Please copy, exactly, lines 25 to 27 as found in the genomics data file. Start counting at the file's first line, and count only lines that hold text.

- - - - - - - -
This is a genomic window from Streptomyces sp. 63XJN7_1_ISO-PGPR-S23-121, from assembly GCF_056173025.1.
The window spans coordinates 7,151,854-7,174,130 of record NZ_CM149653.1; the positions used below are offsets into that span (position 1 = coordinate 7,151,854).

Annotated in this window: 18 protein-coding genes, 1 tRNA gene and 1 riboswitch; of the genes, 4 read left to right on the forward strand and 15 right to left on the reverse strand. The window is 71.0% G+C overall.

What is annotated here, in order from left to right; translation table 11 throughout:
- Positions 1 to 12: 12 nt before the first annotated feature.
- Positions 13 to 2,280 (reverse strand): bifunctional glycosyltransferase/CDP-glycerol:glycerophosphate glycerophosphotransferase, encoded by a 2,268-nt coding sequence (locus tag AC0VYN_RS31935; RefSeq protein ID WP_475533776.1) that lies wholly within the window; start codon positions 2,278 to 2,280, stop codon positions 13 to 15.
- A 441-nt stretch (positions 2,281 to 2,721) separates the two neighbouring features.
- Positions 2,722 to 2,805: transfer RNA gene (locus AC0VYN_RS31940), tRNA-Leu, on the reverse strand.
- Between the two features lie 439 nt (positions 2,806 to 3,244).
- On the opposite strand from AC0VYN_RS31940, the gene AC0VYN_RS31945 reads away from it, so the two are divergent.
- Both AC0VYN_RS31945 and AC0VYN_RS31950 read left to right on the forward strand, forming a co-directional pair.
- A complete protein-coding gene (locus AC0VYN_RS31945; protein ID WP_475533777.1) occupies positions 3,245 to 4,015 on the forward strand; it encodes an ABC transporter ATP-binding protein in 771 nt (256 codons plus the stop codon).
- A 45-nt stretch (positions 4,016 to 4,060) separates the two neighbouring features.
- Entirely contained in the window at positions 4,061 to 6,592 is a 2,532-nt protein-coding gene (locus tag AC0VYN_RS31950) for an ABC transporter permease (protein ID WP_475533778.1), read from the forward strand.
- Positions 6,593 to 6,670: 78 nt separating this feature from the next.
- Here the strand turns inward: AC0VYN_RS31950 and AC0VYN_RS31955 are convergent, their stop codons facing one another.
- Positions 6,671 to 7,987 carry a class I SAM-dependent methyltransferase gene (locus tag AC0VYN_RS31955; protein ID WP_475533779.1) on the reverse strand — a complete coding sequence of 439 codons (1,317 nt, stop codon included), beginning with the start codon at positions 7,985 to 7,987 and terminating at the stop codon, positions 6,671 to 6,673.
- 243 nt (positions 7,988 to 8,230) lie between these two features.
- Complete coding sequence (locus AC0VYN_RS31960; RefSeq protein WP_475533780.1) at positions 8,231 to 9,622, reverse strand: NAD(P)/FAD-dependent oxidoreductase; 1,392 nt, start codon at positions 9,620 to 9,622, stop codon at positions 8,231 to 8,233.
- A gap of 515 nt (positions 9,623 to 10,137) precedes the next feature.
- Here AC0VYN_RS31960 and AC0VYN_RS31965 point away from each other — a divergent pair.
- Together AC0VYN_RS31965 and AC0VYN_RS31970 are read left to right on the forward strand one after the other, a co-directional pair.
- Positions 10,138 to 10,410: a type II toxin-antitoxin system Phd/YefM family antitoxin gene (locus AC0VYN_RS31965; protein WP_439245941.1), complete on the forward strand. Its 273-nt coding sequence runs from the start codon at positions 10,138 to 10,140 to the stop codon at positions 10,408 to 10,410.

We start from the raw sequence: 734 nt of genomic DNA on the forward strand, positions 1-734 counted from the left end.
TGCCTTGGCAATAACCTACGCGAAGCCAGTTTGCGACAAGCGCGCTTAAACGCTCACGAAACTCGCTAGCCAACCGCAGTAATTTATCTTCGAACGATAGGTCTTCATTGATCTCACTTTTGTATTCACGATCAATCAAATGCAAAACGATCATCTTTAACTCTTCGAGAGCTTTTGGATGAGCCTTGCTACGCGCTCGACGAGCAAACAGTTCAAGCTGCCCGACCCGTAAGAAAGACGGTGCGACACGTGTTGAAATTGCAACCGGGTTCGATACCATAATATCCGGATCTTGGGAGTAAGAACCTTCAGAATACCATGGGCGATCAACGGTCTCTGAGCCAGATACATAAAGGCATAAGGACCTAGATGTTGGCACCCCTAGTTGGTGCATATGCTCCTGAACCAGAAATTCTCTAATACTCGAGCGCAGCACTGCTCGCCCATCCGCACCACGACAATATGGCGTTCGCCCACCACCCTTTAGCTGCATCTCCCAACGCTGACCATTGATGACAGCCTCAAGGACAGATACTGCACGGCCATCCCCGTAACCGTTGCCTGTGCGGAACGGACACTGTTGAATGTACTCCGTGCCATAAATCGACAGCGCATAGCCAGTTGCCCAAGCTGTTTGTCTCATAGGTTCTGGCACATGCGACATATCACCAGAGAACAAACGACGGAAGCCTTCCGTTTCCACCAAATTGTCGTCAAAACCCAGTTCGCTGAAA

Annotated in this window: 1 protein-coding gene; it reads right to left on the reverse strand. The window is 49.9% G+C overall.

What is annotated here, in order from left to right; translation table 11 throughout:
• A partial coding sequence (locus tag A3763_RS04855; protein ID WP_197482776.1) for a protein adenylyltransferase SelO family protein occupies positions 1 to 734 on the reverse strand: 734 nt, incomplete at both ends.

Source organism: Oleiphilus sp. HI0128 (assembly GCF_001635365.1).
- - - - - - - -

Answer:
TGCCTTGGCAATAACCTACGCGAAGCCAGTTTGCGACAAGCGCGCTTAAACGCTCACGAAACTCGCTAGCCAACCGCAGTAATTTATCTTCGAACGATAGGTCTTCATTGATCTCACTTTTGTATTCACGATCAATCAAATGCAAAACGATCATCTTTAACTCTTCGAGAGCTTTTGGATGAGCCTTGCTACGCGCTCGACGAGCAAACAGTTCAAGCTGCCCGACCCGTAAGAAAGACGGTGCGACACGTGTTGAAATTGCAACCGGGTTCGATACCATAATATCCGGATCTTGGGAGTAAGAACCTTCAGAATACCATGGGCGATCAACGGTCTCTGAGCCAGATACATAAAGGCATAAGGACCTAGATGTTGGCACCCCTAGTTGGTGCATATGCTCCTGAACCAGAAATTCTCTAATACTCGAGCGCAGCACTGCTCGCCCATCCGCACCACGACAATATGGCGTTCGCCCACCACCCTTTAGCTGCATCTCCCAACGCTGACCATTGATGACAGCCTCAAGGACAGATACTGCACGGCCATCCCCGTAACCGTTGCCTGTGCGGAACGGACACTGTTGAATGTACTCCGTGCCATAAATCGACAGCGCATAGCCAGTTGCCCAAGCTGTTTGTCTCATAGGTTCTGGCACATGCGACATATCACCAGAGAACAAACGACGGAAGCCTTCCGTTTCCACCAAATTGTCGTCAAAACCCAGTTCGCTGAAA

Annotated in this window: 1 protein-coding gene; it reads right to left on the reverse strand. The window is 49.9% G+C overall.

What is annotated here, in order from left to right; translation table 11 throughout: